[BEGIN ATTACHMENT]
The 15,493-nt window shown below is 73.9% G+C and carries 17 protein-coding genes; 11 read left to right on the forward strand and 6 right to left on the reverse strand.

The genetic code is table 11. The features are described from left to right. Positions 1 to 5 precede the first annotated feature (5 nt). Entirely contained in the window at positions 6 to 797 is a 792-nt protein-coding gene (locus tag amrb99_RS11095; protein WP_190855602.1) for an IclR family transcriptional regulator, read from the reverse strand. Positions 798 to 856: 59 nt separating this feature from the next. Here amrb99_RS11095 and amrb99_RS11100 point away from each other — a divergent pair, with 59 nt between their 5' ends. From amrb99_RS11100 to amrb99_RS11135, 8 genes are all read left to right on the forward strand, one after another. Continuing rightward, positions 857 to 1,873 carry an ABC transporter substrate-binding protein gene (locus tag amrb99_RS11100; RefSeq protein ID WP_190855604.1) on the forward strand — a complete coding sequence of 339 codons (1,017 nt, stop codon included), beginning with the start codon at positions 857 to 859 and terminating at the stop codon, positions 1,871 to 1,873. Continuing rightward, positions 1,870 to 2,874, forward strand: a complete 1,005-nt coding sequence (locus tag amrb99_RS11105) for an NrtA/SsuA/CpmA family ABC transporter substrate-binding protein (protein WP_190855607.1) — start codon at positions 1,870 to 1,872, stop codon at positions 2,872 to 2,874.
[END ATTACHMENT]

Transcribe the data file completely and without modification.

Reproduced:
The 15,493-nt window shown below is 73.9% G+C and carries 17 protein-coding genes; 11 read left to right on the forward strand and 6 right to left on the reverse strand.

The genetic code is table 11. The features are described from left to right. Positions 1 to 5 precede the first annotated feature (5 nt). Entirely contained in the window at positions 6 to 797 is a 792-nt protein-coding gene (locus tag amrb99_RS11095; protein WP_190855602.1) for an IclR family transcriptional regulator, read from the reverse strand. Positions 798 to 856: 59 nt separating this feature from the next. Here amrb99_RS11095 and amrb99_RS11100 point away from each other — a divergent pair, with 59 nt between their 5' ends. From amrb99_RS11100 to amrb99_RS11135, 8 genes are all read left to right on the forward strand, one after another. Continuing rightward, positions 857 to 1,873 carry an ABC transporter substrate-binding protein gene (locus tag amrb99_RS11100; RefSeq protein ID WP_190855604.1) on the forward strand — a complete coding sequence of 339 codons (1,017 nt, stop codon included), beginning with the start codon at positions 857 to 859 and terminating at the stop codon, positions 1,871 to 1,873. Continuing rightward, positions 1,870 to 2,874, forward strand: a complete 1,005-nt coding sequence (locus tag amrb99_RS11105) for an NrtA/SsuA/CpmA family ABC transporter substrate-binding protein (protein WP_190855607.1) — start codon at positions 1,870 to 1,872, stop codon at positions 2,872 to 2,874.